Coronavirus upends nation, as three in four Americans' lives changed by pandemic: POLL

A new ABC News/Ipsos poll shows a far different portrait of a country.

As a deepening public health crisis rocks the nation, a new ABC News/Ipsos poll released Friday shows a far different portrait of a country than from only one week ago, as nearly three in four Americans now say their lives have been upended in some way by the novel coronavirus and President Donald Trump's approval for his handling of the outbreak is on the rise.

In the new poll, 55% of Americans approve of the president's management of the crisis, compared to 43% who disapprove. Trump’s approval on this issue is up from last week, when the numbers were nearly reversed. Only 43% approved of Trump's handling of the pandemic and 54% disapproved in last week's poll.

Over the course of a week, the president has shifted his approach and tone, giving daily briefings on the crisis since Saturday, alongside the White House task force leading the response to the coronavirus and announcing some severe measures to combat the virus. He's also taken on a more somber tone, saying of his own tenor "people actually liked it" as the reality of the scale of the virus set in.

This week, 72% said their lives have been disrupted in some way by the coronavirus, either by canceling going out to dinner, taking a vacation, or attending religious services, among other options, a massive 46-point leap from last week when only about one-quarter of Americans said the same.

The poll conducted by Ipsos in partnership with ABC News, using Ipsos’ Knowledge Panel, asked Americans about the disruption to their daily lives amid more urgent efforts to contain the spread of the global pandemic, Trump's response, and their concerns over contracting the virus.

During the two days in which the poll was conducted, the president signed an economic relief bill to help combat the coronavirus, ensuring free testing and paid leave for certain workers, governors and local leaders across the country have imposed more stringent restrictions on travel and day-to-day movements, trading on Wall Street was halted again after the stock market continued to plunge and the number of confirmed cases of the coronavirus hiked to over 9,000 across all 50 states.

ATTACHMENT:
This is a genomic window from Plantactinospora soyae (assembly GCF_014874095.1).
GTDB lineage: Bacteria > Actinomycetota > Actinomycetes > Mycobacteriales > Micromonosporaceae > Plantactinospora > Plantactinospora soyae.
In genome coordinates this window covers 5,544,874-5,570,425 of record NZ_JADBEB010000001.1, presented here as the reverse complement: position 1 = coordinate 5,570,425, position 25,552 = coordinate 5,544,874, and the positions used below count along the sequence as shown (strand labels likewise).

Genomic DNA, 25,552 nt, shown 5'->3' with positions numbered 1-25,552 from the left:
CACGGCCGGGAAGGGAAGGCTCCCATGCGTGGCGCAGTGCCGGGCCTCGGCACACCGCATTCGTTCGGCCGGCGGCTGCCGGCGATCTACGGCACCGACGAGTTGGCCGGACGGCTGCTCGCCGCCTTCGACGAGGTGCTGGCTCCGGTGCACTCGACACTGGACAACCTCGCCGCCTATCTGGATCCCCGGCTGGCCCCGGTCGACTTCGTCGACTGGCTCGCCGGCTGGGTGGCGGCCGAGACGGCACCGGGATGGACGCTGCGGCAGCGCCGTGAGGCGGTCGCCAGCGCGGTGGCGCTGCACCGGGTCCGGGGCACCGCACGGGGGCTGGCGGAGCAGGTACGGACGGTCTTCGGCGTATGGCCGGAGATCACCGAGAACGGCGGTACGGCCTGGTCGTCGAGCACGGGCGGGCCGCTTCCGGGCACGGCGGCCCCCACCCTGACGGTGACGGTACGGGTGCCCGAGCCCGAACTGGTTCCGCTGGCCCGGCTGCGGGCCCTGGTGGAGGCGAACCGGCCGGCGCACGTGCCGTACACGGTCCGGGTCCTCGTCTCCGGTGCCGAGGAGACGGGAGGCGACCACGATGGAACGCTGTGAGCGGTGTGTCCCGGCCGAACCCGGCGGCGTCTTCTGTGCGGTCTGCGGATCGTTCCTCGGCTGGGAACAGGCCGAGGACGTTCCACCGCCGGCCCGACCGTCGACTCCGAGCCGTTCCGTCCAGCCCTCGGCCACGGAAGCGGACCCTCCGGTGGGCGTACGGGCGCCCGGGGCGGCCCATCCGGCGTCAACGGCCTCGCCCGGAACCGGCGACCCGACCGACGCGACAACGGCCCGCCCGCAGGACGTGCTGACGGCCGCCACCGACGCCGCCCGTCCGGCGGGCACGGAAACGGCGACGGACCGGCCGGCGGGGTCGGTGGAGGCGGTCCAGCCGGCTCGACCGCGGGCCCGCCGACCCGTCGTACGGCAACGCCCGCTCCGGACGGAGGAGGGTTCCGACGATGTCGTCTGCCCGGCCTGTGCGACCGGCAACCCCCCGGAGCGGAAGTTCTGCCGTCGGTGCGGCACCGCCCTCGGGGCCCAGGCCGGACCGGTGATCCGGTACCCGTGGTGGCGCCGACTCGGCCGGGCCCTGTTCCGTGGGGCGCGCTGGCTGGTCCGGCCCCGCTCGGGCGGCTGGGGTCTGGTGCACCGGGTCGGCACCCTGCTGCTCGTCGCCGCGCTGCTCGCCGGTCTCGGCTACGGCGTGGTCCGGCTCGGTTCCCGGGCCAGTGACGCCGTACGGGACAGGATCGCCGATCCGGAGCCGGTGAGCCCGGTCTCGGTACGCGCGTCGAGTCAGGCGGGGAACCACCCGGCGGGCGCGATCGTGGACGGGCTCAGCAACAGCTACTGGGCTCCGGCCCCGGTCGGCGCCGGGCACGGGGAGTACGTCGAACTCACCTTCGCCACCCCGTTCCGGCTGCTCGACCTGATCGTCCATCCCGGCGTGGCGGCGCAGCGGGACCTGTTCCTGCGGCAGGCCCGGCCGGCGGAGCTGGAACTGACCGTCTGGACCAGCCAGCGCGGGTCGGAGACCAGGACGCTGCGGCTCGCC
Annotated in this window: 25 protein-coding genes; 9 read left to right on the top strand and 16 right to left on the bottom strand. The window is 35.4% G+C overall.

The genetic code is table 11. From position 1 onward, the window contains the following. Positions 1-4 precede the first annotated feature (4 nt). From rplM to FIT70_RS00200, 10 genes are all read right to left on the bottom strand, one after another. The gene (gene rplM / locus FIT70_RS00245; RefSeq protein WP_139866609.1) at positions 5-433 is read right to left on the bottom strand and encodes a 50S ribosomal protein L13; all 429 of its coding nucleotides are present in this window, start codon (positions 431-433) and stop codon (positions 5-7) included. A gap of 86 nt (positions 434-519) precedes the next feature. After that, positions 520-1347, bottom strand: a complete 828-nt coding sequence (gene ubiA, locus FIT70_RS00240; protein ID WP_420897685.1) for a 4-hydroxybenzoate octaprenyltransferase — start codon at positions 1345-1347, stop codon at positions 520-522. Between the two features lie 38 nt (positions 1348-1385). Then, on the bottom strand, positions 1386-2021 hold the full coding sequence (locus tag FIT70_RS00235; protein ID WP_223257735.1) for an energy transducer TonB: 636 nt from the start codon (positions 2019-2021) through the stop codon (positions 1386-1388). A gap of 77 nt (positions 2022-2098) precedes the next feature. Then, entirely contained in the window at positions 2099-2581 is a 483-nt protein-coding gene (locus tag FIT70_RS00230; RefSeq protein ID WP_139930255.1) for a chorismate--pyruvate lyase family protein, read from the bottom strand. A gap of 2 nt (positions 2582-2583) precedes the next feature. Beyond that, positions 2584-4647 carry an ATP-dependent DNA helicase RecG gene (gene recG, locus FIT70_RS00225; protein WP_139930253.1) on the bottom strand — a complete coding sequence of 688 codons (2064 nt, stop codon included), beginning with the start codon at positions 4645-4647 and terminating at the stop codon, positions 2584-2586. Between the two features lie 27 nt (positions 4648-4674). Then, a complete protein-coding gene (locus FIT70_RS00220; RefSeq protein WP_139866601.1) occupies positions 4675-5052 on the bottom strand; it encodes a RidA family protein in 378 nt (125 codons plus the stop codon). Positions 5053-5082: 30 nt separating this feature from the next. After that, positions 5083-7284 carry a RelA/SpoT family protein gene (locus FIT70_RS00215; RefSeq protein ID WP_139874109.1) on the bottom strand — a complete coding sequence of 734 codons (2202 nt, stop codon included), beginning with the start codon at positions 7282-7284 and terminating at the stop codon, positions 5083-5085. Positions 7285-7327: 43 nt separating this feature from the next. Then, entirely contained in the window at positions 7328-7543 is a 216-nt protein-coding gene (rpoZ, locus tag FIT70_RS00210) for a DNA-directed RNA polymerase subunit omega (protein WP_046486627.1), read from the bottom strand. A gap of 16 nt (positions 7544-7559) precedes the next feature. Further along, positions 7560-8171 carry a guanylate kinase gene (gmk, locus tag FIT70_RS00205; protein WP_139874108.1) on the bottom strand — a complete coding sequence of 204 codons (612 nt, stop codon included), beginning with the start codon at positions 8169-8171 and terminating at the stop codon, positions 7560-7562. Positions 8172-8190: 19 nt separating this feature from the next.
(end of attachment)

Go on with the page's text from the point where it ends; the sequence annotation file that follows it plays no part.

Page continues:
Anxiety over the coronavirus is widespread, with 79% of Americans saying they are concerned that they or someone they know will be infected, which is a significant uptick from last week when 66% said the same.

But in a parallel to last week's results, partisanship continues to be a driving factor for both concerns over the coronavirus and attitudes towards the White House's response to the outbreak.

Among Democrats, 87% are concerned about getting coronavirus, including 37% who are very concerned. Republicans remain the least concerned among the ideological groups, with 66% saying they are concerned, including 23% who are very concerned. Only 12% of Democrats and 34% of Republicans are not concerned. Independents look more like Democrats when it comes to concern about coronavirus. Eighty-five percent of Independents are concerned and 15% are not concerned.

Beyond partisanship, unease among Americans is high across all age groups, not just those most vulnerable to the coronavirus.

Despite perceptions from viral videos showing young Americans dismissing concerns over the disease, 83% of 18-29 year olds said they are concerned about getting the illness, compared to 75% of 30-49 year olds, 79% of 50-64 year olds and 82% of people over 65 years old who said the same.

While the president is seeing stronger approval, attitudes towards his handling of the crisis also strongly break along partisan lines. Still, in a split from Democrats' overall attitudes, even from last week, 30% of Democrats approve, which is about double the number from last week’s poll, and 69% disapprove, down from 86%. Meanwhile, an overwhelming 92% of Republicans approve, up from 86% last week. Only 8% disapprove, compared to 11% in last week’s poll.

As fears over the spread of the virus quickly increase, more Americans are changing their behavior since a week ago.

While only 17% say they are now working from home due to the coronavirus, that is significantly higher than the 3% who said the same last week. Still 36% say they are working from their regular workspace, a number that stood at 55% just last week.

This ABC News/Ipsos poll was conducted by Ipsos Public Affairs‘ KnowledgePanel® March 18-19, 2020, in English and Spanish, among a random national sample of 512 adults. Results have a margin of sampling error of 5.0 points, including the design effect. See the poll’s topline results and details on the methodology here.